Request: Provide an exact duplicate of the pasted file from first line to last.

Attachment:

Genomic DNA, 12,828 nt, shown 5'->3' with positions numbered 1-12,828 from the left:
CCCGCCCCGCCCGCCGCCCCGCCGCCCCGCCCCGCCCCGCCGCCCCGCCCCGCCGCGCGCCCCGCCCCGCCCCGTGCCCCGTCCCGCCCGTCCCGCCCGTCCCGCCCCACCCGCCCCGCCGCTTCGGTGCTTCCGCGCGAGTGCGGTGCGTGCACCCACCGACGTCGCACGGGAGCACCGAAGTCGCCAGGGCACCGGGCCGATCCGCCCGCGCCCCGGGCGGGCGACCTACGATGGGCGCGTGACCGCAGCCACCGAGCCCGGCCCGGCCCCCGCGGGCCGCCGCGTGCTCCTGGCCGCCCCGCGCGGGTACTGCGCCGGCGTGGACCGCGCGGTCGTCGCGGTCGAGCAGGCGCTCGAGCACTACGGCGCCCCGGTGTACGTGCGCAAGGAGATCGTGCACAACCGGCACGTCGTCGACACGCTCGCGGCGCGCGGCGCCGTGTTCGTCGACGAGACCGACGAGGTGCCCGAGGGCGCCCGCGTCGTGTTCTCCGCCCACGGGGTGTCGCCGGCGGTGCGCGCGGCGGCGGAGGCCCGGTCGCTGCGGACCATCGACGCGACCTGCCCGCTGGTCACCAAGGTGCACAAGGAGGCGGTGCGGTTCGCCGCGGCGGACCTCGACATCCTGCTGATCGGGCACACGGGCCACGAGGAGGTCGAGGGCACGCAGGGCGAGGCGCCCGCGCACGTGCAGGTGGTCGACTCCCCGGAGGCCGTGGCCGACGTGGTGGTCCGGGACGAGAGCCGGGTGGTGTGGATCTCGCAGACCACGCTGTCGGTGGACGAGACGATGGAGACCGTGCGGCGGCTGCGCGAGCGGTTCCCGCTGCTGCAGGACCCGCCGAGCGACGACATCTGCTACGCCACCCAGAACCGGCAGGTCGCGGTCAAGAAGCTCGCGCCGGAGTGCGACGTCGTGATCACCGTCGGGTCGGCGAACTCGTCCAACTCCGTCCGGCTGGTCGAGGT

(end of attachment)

Genomic DNA, 12,828 nt, shown 5'->3' with positions numbered 1-12,828 from the left:
CCCGCCCCGCCCGCCGCCCCGCCGCCCCGCCCCGCCCCGCCGCCCCGCCCCGCCGCGCGCCCCGCCCCGCCCCGTGCCCCGTCCCGCCCGTCCCGCCCGTCCCGCCCCACCCGCCCCGCCGCTTCGGTGCTTCCGCGCGAGTGCGGTGCGTGCACCCACCGACGTCGCACGGGAGCACCGAAGTCGCCAGGGCACCGGGCCGATCCGCCCGCGCCCCGGGCGGGCGACCTACGATGGGCGCGTGACCGCAGCCACCGAGCCCGGCCCGGCCCCCGCGGGCCGCCGCGTGCTCCTGGCCGCCCCGCGCGGGTACTGCGCCGGCGTGGACCGCGCGGTCGTCGCGGTCGAGCAGGCGCTCGAGCACTACGGCGCCCCGGTGTACGTGCGCAAGGAGATCGTGCACAACCGGCACGTCGTCGACACGCTCGCGGCGCGCGGCGCCGTGTTCGTCGACGAGACCGACGAGGTGCCCGAGGGCGCCCGCGTCGTGTTCTCCGCCCACGGGGTGTCGCCGGCGGTGCGCGCGGCGGCGGAGGCCCGGTCGCTGCGGACCATCGACGCGACCTGCCCGCTGGTCACCAAGGTGCACAAGGAGGCGGTGCGGTTCGCCGCGGCGGACCTCGACATCCTGCTGATCGGGCACACGGGCCACGAGGAGGTCGAGGGCACGCAGGGCGAGGCGCCCGCGCACGTGCAGGTGGTCGACTCCCCGGAGGCCGTGGCCGACGTGGTGGTCCGGGACGAGAGCCGGGTGGTGTGGATCTCGCAGACCACGCTGTCGGTGGACGAGACGATGGAGACCGTGCGGCGGCTGCGCGAGCGGTTCCCGCTGCTGCAGGACCCGCCGAGCGACGACATCTGCTACGCCACCCAGAACCGGCAGGTCGCGGTCAAGAAGCTCGCGCCGGAGTGCGACGTCGTGATCACCGTCGGGTCGGCGAACTCGTCCAACTCCGTCCGGCTGGTCGAGGT